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The number of planned layoffs by U.S. employers rose to a nearly two-year high in January as the energy industry slashed jobs in the face of falling oil prices, according to a report by Challenger, Gray & Christmas.
Employers planned to let go 53,041 jobs in January, up 63 percent from the 32,640 layoffs announced the previous month. Total job reductions last month were the highest since February 2013.
Challenger said 21,322 cuts—about 40 percent—were directly related to oil prices. The number of layoffs in the energy industry in January was 42 percent greater than all job cuts in the sector last year, when oil and gas employers let go just 14,262 workers.
The cost of crude has plummeted up to 60 percent since peaking last June, prompting oil companies to scale back budgets and cancel planned projects.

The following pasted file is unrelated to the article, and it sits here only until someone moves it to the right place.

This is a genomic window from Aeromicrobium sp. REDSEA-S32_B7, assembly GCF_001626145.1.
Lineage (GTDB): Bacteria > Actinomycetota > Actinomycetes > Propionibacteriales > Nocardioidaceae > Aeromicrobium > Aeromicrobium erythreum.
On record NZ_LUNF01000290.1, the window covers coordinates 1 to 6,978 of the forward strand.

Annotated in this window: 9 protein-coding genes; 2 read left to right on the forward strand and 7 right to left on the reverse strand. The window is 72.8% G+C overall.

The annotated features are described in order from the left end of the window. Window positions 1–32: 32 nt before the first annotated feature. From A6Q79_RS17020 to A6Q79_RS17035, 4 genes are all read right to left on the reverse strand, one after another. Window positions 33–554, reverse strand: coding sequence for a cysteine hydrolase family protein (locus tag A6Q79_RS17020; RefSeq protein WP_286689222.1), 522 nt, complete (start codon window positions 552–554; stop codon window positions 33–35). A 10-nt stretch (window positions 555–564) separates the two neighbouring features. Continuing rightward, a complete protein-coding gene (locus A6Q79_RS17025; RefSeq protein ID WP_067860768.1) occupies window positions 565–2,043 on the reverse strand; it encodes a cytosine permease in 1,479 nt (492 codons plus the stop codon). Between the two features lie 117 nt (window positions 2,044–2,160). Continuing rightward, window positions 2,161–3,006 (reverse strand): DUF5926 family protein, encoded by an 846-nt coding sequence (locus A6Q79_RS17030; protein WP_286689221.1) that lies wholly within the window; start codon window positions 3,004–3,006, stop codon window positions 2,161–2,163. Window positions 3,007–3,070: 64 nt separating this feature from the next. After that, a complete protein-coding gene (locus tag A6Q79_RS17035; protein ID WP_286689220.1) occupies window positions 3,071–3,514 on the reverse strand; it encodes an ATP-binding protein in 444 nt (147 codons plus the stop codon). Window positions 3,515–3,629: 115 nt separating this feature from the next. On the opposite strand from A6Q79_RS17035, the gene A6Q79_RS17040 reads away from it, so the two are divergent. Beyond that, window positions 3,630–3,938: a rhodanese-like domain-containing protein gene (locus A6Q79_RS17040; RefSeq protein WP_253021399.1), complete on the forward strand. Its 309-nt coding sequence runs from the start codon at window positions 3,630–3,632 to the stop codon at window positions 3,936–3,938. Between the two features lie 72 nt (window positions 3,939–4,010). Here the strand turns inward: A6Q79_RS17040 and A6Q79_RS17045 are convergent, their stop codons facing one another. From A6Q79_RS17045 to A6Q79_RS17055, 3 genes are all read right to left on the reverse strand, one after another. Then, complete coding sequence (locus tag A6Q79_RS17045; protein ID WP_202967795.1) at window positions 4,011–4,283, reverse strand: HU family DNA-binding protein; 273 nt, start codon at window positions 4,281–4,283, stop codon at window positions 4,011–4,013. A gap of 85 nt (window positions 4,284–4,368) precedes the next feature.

The fallout from the low commodity price market spilled over into the industrial goods manufacturing sector, which supplies drillers and announced 4,859 job cuts in January.
"We may see oil-related job cuts extend well beyond those industries directly involved with exploration and extraction. The economies throughout the northern United States that have been thriving as a result of the oil boom could experience a steep decline in employment across all sectors, including retail, construction, food service and entertainment," John A. Challenger, chief executive officer of Challenger, Gray & Christmas, said in a statement.